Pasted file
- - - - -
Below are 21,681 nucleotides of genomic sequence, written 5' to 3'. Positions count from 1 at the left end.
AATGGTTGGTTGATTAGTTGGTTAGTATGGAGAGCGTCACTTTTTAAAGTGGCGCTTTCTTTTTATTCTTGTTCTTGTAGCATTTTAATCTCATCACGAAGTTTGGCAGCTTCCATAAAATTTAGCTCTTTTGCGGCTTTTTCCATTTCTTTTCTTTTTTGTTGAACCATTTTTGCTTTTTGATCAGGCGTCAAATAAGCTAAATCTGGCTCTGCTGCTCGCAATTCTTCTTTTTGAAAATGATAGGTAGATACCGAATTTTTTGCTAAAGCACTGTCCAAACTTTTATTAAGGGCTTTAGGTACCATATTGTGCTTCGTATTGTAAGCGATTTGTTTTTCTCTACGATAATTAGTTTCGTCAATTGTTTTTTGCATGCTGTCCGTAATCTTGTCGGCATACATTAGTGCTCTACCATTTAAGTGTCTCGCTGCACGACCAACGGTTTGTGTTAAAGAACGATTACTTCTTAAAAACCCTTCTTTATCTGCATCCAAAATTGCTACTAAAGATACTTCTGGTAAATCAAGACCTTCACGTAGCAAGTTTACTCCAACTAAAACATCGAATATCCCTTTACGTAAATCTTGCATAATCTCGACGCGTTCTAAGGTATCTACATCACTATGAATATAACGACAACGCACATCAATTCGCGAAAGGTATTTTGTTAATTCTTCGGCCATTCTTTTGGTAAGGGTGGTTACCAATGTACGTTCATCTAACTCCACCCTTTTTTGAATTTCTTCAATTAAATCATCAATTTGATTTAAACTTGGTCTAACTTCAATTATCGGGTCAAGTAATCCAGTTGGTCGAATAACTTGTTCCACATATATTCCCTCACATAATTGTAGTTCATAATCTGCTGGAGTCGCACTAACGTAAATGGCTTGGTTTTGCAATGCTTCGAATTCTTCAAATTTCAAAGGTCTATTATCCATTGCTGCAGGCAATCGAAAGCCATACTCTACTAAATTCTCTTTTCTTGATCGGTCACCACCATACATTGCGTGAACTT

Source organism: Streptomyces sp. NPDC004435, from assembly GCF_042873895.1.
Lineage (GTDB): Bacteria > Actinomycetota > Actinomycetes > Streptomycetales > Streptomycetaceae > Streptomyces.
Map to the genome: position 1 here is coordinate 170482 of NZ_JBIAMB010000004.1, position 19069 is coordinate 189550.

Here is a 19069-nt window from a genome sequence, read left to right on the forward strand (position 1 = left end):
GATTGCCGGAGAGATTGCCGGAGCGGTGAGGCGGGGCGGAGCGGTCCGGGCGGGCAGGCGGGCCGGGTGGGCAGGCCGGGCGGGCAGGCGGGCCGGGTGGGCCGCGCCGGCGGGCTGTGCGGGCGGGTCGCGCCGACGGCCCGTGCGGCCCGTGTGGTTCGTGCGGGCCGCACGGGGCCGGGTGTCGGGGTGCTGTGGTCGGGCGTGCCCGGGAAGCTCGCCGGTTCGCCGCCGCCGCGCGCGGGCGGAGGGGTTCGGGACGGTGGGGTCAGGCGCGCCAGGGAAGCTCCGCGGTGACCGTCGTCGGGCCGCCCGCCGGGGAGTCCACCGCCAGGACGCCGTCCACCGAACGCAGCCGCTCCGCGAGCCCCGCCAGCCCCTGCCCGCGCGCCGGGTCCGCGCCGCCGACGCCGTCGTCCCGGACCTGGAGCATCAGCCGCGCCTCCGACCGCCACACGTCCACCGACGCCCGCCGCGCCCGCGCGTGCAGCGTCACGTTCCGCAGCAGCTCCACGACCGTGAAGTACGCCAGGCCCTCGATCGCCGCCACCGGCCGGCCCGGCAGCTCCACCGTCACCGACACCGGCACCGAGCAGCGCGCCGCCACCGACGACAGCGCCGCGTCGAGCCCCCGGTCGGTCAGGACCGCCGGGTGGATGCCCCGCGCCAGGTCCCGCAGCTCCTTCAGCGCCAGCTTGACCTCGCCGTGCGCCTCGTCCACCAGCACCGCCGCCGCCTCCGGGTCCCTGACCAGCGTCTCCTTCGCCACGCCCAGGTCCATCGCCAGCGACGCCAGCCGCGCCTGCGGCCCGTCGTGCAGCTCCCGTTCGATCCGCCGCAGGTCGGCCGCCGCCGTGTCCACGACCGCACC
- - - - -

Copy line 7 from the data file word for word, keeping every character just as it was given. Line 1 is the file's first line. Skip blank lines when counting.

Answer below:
GATTGCCGGAGAGATTGCCGGAGCGGTGAGGCGGGGCGGAGCGGTCCGGGCGGGCAGGCGGGCCGGGTGGGCAGGCCGGGCGGGCAGGCGGGCCGGGTGGGCCGCGCCGGCGGGCTGTGCGGGCGGGTCGCGCCGACGGCCCGTGCGGCCCGTGTGGTTCGTGCGGGCCGCACGGGGCCGGGTGTCGGGGTGCTGTGGTCGGGCGTGCCCGGGAAGCTCGCCGGTTCGCCGCCGCCGCGCGCGGGCGGAGGGGTTCGGGACGGTGGGGTCAGGCGCGCCAGGGAAGCTCCGCGGTGACCGTCGTCGGGCCGCCCGCCGGGGAGTCCACCGCCAGGACGCCGTCCACCGAACGCAGCCGCTCCGCGAGCCCCGCCAGCCCCTGCCCGCGCGCCGGGTCCGCGCCGCCGACGCCGTCGTCCCGGACCTGGAGCATCAGCCGCGCCTCCGACCGCCACACGTCCACCGACGCCCGCCGCGCCCGCGCGTGCAGCGTCACGTTCCGCAGCAGCTCCACGACCGTGAAGTACGCCAGGCCCTCGATCGCCGCCACCGGCCGGCCCGGCAGCTCCACCGTCACCGACACCGGCACCGAGCAGCGCGCCGCCACCGACGACAGCGCCGCGTCGAGCCCCCGGTCGGTCAGGACCGCCGGGTGGATGCCCCGCGCCAGGTCCCGCAGCTCCTTCAGCGCCAGCTTGACCTCGCCGTGCGCCTCGTCCACCAGCACCGCCGCCGCCTCCGGGTCCCTGACCAGCGTCTCCTTCGCCACGCCCAGGTCCATCGCCAGCGACGCCAGCCGCGCCTGCGGCCCGTCGTGCAGCTCCCGTTCGATCCGCCGCAGGTCGGCCGCCGCCGTGTCCACGACCGCACC